1. Thirteen normo-cholesterolaemic male students consumed one 450 g can of baked beans (Phaseolus vulgaris) in tomato sauce, daily, for 14 d as part of their normal diet. After a 14 d washout period, eleven of the students went on to consume one 440 g can of spaghetti in tomato sauce, daily, for 14 d.
2. Fasting blood samples were taken frequently for measurement of plasma cholesterol, high-density lipoprotein (HDL)-cholesterol, triacylglycerols, glucose, insulin and C-peptide. Diet diaries (3 d) were completed by the subjects during each period.
3. Consumption of beans and spaghetti led to a significant reduction in the amount of fat eaten daily (P < 0.05). Bean consumption also resulted in significant increases in protein, fibre and sugar intakes (P < 0.02, P < 0.001 and P < 0.05 respectively).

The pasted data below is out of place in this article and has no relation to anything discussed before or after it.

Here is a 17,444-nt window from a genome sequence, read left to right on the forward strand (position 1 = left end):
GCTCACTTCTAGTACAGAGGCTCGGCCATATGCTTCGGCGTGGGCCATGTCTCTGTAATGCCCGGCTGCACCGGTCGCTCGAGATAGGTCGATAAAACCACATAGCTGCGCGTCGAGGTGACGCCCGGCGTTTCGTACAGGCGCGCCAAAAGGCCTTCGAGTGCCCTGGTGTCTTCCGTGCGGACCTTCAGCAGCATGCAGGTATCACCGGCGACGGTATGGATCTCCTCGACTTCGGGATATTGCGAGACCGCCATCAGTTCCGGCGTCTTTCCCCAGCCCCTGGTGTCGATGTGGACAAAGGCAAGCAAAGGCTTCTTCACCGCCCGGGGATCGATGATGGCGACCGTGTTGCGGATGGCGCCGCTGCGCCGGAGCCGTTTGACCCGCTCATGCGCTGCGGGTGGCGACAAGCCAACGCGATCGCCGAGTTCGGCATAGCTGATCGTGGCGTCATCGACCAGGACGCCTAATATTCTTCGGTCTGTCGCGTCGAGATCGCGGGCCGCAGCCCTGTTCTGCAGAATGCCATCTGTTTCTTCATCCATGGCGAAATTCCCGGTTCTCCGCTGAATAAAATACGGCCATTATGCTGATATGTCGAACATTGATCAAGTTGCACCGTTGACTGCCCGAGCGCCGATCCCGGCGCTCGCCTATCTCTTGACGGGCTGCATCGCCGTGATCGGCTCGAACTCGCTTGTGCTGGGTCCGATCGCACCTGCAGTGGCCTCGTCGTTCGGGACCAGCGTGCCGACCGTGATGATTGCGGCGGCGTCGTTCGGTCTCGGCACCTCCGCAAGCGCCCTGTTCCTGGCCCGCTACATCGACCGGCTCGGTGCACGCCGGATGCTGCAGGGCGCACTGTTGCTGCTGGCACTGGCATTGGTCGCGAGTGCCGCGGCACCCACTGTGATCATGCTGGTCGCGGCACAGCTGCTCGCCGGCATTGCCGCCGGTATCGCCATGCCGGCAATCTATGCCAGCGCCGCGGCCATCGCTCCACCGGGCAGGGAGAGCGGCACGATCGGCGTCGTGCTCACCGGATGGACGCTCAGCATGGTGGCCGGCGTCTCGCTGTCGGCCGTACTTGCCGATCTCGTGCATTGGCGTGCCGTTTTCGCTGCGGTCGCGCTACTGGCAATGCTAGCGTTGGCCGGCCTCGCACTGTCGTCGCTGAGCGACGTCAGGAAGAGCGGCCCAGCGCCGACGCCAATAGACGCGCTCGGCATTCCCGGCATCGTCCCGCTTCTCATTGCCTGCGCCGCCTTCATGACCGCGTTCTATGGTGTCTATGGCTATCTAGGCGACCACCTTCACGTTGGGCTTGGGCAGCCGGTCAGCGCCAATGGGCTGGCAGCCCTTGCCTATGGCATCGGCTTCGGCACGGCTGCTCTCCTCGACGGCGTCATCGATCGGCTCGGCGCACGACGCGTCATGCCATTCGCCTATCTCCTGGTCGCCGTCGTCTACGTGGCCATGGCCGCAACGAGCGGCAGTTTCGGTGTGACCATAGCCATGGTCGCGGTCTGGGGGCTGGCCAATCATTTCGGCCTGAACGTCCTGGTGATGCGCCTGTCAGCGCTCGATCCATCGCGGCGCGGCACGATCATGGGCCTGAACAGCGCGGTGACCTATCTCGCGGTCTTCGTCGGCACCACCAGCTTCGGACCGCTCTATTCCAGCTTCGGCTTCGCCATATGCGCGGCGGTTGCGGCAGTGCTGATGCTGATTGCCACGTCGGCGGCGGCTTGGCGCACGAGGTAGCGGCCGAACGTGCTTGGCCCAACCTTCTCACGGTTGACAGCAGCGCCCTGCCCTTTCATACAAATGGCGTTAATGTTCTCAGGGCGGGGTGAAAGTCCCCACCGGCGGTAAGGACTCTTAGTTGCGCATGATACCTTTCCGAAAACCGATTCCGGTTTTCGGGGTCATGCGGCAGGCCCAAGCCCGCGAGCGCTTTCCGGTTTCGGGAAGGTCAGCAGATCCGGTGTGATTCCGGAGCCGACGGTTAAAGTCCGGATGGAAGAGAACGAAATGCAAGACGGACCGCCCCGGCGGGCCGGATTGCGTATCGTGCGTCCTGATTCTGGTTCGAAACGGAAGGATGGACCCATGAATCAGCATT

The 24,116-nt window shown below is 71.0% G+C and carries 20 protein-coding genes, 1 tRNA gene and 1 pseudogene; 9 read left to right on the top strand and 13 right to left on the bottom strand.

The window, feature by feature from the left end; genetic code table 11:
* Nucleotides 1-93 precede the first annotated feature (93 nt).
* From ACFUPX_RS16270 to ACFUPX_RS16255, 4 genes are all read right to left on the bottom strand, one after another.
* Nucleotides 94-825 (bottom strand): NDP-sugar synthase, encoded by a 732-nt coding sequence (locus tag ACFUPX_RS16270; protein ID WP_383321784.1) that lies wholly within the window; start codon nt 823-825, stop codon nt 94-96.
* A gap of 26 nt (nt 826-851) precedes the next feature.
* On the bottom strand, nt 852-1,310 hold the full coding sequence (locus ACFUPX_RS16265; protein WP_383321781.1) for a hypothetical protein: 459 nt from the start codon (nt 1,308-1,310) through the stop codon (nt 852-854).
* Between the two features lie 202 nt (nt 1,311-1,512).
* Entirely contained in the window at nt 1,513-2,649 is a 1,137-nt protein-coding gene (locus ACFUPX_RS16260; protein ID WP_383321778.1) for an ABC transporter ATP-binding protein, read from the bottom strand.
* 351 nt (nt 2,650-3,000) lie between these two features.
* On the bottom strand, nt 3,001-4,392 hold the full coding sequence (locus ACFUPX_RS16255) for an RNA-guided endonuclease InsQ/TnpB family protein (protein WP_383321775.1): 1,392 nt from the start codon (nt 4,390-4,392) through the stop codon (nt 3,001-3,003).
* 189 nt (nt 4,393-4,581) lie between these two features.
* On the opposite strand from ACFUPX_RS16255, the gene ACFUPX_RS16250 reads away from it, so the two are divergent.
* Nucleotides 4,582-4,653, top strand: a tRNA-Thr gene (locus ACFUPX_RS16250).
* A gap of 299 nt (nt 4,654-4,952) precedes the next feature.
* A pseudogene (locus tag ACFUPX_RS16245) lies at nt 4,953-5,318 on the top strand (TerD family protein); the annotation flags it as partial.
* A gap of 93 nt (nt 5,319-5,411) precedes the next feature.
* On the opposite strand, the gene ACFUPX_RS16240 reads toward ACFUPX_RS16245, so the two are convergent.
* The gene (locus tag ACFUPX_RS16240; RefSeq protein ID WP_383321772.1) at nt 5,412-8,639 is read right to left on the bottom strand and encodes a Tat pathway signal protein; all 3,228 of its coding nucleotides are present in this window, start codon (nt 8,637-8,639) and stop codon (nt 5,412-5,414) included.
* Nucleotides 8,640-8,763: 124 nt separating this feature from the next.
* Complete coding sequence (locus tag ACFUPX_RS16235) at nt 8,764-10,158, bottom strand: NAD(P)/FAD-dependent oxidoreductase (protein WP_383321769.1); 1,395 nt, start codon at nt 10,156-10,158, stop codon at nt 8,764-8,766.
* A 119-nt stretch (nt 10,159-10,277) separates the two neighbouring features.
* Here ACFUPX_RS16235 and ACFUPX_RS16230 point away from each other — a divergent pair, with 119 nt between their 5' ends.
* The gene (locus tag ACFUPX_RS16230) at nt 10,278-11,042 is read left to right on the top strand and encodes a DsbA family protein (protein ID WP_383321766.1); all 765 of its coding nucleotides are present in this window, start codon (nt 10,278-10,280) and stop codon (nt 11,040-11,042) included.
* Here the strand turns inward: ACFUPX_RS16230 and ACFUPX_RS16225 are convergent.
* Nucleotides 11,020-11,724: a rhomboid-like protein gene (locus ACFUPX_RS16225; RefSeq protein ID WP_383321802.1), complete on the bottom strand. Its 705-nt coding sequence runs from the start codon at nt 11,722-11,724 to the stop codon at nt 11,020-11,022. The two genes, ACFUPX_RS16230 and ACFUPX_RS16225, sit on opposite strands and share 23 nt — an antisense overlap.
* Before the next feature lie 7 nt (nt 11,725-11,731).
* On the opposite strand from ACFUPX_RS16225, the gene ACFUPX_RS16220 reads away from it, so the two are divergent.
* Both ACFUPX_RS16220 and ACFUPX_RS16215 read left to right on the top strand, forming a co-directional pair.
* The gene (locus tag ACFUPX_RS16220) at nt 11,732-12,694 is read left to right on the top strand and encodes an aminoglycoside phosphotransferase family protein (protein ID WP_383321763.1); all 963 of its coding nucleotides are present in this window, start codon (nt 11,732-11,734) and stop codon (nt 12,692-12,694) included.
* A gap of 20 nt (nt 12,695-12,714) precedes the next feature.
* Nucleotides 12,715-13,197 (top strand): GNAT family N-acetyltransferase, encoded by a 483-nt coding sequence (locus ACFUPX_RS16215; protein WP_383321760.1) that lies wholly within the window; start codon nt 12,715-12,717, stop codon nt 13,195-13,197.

4. During the bean-eating period the mean total plasma cholesterol level of the students fell significantly from 5.1 to 4.5 mmol/l (P < 0.02). No reduction in plasma cholesterol occurred during the spaghetti-eating period.
5. HDL-cholesterol levels fell significantly during both periods (P < 0.001), but HDL:total cholesterol ratio was significantly reduced only during the spaghetti-eating period (P < 0.001). Neither beans nor spaghetti affected triacylglycerol, insulin or C-peptide levels.
6. The benefits of a legume-rich diet are discussed.